Tuesday, June 22, 2010

A Time For Heroes 2010

This year, "A Time For Heroes" raised 1.3 million dollars to help in the fight against HIV/AIDS. Their ultimate goal is to halt mother to infant transmission throughout the world. It's a big bite to chew but if anyone can do this, it will be them. Because of early testing during pregnancy and access to anti-viral medicines mother to infant transmission is now quite rare here in America, but unfortunately this is not the case in other parts of the world where infants are still being born at record numbers infected with HIV. It's a vicious cycle that needs to stop. 

Mitchell, my fourteen-year-old son spoke at this year's event with his sister and brother by his side. As he recounted our family's struggle and ultimate triumph over HIV I couldn't have been prouder. It was a shining moment for our family and an important step of courage for Mitch. 

We've only been open about our disease for a couple of years now. Coming out was a big step for our family, one that we gave much thought to before we openly disclosed. If you are also considering disclosure and children are involved, here are some things that helped us tremendously:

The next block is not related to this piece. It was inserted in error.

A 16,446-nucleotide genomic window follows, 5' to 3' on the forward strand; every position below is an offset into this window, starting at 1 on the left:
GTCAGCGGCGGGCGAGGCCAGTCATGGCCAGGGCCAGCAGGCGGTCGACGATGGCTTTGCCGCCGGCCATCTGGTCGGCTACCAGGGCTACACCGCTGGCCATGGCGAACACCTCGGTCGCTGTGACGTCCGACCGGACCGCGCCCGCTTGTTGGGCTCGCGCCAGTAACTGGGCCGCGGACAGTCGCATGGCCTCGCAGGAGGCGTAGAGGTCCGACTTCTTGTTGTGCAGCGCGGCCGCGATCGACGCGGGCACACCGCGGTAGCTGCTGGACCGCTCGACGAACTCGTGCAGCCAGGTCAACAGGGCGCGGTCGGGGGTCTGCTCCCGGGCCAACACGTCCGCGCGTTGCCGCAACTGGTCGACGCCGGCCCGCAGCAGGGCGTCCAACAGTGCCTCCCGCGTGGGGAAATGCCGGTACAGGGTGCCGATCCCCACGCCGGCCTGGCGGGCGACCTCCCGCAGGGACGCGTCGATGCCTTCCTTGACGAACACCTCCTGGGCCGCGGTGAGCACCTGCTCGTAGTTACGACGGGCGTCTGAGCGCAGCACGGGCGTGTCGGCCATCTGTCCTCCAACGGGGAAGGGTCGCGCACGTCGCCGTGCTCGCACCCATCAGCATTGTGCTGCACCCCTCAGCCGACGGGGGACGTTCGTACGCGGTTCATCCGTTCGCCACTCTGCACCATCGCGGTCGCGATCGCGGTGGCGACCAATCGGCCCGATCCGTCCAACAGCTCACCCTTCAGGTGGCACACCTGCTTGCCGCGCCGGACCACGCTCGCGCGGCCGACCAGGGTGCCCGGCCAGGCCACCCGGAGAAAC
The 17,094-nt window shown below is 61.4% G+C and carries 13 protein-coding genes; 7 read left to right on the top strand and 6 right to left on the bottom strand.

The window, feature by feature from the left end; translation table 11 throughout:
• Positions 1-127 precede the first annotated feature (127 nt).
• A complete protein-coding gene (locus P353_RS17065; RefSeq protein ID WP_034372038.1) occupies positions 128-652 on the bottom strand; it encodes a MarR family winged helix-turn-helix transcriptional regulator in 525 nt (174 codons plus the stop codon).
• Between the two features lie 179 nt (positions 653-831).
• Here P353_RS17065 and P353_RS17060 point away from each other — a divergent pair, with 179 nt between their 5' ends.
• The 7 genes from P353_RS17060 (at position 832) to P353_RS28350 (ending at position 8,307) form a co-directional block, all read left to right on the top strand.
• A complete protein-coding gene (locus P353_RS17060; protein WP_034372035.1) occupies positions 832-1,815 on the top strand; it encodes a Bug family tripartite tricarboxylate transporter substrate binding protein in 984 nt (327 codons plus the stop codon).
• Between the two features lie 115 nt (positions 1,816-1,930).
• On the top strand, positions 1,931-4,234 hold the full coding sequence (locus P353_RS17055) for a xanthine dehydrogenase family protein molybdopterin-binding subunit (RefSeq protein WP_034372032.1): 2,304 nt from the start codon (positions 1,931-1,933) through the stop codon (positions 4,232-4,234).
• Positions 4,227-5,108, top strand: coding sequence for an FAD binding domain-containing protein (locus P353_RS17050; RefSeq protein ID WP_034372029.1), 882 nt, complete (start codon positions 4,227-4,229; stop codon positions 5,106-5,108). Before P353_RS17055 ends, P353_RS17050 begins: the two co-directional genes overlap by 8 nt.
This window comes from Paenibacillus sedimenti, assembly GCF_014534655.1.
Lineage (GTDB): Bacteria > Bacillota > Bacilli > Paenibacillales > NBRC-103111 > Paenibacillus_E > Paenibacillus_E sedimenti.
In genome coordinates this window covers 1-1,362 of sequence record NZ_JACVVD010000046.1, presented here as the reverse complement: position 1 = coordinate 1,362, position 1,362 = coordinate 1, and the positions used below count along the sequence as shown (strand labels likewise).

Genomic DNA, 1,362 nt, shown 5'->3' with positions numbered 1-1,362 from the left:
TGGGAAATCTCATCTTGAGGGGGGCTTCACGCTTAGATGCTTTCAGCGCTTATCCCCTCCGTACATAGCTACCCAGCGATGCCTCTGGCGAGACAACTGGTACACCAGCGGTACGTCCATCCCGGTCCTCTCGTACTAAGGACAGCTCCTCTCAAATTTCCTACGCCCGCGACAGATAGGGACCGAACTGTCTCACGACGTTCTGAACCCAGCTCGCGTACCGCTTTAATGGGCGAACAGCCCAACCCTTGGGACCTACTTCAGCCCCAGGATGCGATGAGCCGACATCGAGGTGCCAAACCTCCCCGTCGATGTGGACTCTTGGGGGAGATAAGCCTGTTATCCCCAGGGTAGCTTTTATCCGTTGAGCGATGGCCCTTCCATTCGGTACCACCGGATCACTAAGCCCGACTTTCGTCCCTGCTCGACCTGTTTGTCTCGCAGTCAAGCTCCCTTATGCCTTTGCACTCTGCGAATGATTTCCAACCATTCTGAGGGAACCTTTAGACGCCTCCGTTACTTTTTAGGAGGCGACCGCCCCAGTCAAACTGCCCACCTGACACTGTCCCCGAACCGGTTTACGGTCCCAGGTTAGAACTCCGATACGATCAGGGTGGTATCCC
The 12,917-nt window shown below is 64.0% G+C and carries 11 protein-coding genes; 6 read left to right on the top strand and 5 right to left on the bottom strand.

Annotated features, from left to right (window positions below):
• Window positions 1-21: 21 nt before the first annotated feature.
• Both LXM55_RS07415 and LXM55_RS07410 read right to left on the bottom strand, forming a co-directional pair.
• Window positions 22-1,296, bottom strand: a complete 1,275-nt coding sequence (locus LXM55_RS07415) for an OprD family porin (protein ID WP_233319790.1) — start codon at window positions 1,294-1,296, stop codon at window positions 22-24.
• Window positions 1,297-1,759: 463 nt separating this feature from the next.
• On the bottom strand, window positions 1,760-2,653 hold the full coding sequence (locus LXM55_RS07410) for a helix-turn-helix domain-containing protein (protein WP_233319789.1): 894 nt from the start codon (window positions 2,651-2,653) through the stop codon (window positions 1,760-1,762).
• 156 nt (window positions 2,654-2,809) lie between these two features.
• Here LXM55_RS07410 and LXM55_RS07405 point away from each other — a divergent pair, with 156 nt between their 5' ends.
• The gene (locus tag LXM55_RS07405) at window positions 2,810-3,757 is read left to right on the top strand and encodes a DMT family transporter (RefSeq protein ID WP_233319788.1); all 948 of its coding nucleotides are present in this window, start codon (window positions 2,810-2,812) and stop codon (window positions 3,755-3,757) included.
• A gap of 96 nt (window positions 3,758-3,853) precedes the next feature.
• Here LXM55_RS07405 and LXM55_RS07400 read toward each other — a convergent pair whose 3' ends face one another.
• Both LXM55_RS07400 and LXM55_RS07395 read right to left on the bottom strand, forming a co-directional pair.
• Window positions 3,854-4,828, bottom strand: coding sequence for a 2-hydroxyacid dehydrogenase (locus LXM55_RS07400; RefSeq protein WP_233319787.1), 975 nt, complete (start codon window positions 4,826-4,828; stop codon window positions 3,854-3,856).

1) If you're going to come out, don't tell just a few people–it's better to come out big! This was perhaps the best bit of advice given to me by a counselor at St. Jude's Children Hospital. When you come out big, it's a one-time shot; everybody knows, therefore rumors and gossip are squelched.   

2) Disclose to your child's school and offer to speak and educate about HIV. The Red Cross offers a wonderful educational pamphlet about HIV in schools that proved to be a valuable tool for parents and staff. 

3) Make sure that you and your children have a close network of support around you. It's important to have family and friends who know about your situation and wholly accept your child regardless of HIV.
As a parent, it was very important to me that my children grow up without the shame, or the undue stigmas that are sometimes associated with having HIV, and I knew that in order for them to do that, it was up to me to show them that they had nothing to be ashamed of. It took a lot for me to get there, but get there we did. And the acceptance that we've received from our schools, friends and community have been overwhelming. There isn't a day that goes by that I'm not filled with gratitude. It's because of people like you, who care, that my children have been made whole. 

It is always my hope that by sharing our story we are able to help others who may be grappling with issues surrounding HIV/AIDS. I'm here to say that you can live a normal life...people will love you regardless, so when given the opportunity to use your life, your hardships and victories to make a difference–do not let fear dictate–let the choice be yours alone.  

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